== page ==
Recipe For Health
By Corporate Chef Kurt Kwiatkowski
Featured Food: Gochujang Yield: about 1 cup Learn more about Gochujang


  • ¼ c. gochujang
  • ½ c. ripe pear (peel and core removed)
  • ¼ c. rough chopped onion
  • 4 cloves garlic, minced
  • 1 t. minced ginger
  • 1 chopped green onion
  • 1 T. soy sauce
  • 2 T. brown sugar
  • 2 t. toasted sesame oil
  • 2 T. hoisin sauce
  • 1 pinch ground black pepper


Put ingredients into the bowl of food processor. Blend until smooth. Brush sauce on food and let marinate for 4 hours before grilling. Serve hot.

Learn More About Gochujang

Every cuisine has a key ingredient—the pillar of memorable flavor. Gochujang (pronounced gō-choo-chjong) is just such an ingredient in Korean dishes. Gochu means red chile pepper and jang means soy fermented paste. Put it all together and you’ve got gochujang, a fermented red chile paste.

Korean gochu has been cultivated on the Korean peninsula for centuries if not millennia. Korean gochu is distinctly different from Mexican and Thai chile peppers. The gochu used in traditional Korean foods must be originally from Korea. Good reason for being a stickler about this: most other red chile peppers are too spicy. For foods to ferment, the SHU (Scoville Heat Units) has to be less than 1,000. That’s quite mild as hot peppers go.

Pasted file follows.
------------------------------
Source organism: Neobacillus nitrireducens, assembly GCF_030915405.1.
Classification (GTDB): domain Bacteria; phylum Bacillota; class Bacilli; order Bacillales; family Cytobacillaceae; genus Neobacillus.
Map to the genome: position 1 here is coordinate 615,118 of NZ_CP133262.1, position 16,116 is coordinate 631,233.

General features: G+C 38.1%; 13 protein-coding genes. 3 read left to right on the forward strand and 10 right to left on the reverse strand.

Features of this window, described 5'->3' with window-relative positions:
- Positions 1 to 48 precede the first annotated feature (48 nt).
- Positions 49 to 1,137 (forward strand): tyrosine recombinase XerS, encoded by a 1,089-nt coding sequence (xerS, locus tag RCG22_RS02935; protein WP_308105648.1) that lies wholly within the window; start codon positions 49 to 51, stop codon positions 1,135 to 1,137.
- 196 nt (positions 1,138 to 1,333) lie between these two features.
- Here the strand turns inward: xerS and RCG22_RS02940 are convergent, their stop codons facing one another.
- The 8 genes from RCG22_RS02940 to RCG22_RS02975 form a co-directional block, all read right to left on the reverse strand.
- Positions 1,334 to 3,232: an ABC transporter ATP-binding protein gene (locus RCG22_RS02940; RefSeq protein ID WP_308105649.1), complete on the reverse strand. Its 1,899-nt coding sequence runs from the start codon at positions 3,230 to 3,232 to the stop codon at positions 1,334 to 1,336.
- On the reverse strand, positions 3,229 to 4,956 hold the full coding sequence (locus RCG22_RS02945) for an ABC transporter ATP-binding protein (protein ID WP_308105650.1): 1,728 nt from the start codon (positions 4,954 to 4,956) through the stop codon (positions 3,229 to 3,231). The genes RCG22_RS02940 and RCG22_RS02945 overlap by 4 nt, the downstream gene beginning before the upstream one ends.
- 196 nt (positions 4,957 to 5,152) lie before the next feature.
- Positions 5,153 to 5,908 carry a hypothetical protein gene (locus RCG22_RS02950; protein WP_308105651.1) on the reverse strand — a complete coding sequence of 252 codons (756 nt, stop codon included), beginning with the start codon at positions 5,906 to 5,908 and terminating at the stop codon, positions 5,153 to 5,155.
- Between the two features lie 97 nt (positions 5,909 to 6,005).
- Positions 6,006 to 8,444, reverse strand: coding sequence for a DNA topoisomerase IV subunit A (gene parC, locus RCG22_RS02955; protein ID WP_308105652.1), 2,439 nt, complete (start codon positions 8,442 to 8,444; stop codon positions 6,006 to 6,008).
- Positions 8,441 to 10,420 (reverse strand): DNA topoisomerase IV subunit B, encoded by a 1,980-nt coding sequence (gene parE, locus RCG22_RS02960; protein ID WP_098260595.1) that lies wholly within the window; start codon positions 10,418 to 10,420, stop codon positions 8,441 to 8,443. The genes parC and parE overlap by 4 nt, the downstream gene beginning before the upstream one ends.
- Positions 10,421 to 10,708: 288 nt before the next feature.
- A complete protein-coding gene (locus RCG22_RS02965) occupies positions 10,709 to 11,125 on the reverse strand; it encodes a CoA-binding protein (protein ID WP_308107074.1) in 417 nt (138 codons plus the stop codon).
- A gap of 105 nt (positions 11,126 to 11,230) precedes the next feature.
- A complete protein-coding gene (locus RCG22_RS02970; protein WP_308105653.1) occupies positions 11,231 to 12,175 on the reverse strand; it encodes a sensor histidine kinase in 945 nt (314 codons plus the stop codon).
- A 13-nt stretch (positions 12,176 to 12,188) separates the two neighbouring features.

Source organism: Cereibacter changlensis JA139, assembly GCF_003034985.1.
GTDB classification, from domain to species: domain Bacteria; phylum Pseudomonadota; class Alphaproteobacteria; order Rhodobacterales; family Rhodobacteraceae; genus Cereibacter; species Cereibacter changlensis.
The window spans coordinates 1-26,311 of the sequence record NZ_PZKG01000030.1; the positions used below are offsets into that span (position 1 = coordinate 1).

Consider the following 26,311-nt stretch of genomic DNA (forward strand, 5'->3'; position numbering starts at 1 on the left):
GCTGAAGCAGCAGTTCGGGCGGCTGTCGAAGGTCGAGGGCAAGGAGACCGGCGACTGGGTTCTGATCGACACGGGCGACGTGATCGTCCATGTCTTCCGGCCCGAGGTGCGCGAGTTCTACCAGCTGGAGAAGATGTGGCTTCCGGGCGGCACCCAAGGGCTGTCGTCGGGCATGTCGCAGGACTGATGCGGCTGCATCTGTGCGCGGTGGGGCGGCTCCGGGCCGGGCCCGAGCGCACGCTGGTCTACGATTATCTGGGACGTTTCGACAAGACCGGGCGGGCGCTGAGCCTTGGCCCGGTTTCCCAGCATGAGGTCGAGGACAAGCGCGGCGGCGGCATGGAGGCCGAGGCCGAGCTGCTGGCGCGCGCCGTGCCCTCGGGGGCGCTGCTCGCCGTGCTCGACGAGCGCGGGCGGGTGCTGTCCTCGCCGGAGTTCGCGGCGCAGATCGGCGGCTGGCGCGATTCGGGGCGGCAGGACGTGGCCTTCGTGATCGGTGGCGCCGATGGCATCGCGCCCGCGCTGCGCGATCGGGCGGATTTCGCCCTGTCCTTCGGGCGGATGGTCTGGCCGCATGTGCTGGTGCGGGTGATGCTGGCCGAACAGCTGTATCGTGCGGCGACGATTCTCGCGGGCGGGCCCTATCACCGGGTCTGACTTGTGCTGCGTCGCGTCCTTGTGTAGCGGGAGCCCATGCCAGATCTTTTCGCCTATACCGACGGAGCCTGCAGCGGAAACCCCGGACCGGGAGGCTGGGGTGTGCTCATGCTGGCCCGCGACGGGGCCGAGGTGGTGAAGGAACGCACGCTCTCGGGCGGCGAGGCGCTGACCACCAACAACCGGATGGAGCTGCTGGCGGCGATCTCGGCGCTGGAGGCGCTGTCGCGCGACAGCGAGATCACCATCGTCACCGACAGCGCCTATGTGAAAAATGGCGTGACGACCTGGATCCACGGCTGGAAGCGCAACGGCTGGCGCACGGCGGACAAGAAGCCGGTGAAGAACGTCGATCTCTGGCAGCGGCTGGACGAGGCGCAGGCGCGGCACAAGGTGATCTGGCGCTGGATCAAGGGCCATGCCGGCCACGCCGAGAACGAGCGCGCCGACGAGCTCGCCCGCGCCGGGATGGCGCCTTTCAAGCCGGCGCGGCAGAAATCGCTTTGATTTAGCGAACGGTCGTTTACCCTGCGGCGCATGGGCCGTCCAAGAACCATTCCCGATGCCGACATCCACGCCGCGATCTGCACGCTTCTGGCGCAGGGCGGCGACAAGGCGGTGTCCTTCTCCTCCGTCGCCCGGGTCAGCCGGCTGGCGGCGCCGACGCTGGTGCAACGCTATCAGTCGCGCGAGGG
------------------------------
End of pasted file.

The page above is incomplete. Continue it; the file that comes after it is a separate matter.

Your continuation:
Gochujang is a seasoning paste made from Korean red chile peppers, glutinous (sticky) rice, fermented soybeans, and salt. The chile peppers provide a deep, piquant flavor with just the right amount of lingering heat. Add umami from the fermented soybeans, a touch of sweetness from the sticky rice powder, and a certain amount of earthy tang that comes from fermentation and you have a unique and complex flavor combination. No wonder this Korean cooking staple is gaining popularity outside of traditional Korean cooking.

While gochujang can be made from scratch, it’s quite a process. More often, it’s purchased as a ready-to-use product. You’ll find it in most Asian markets as well as the international aisle of larger grocery stores. Mostly it’s sold in small red tubs. Brands seem to have varying heat levels so check the package. You may also want to use a bit of caution by adding it gradually to your dish, tasting as you go.

Gochujang is a go-to main ingredient in traditional dishes such as bibimbap and spicy rice cakes, and straight-up as a condiment—veggie dip anyone? It’s gaining momentum in all kinds of dishes outside Korean cuisine, often as a riff on a familiar food such as Chef Kurt’s Korean Barbecue Sauce.

By Peggy Crum MA, RD

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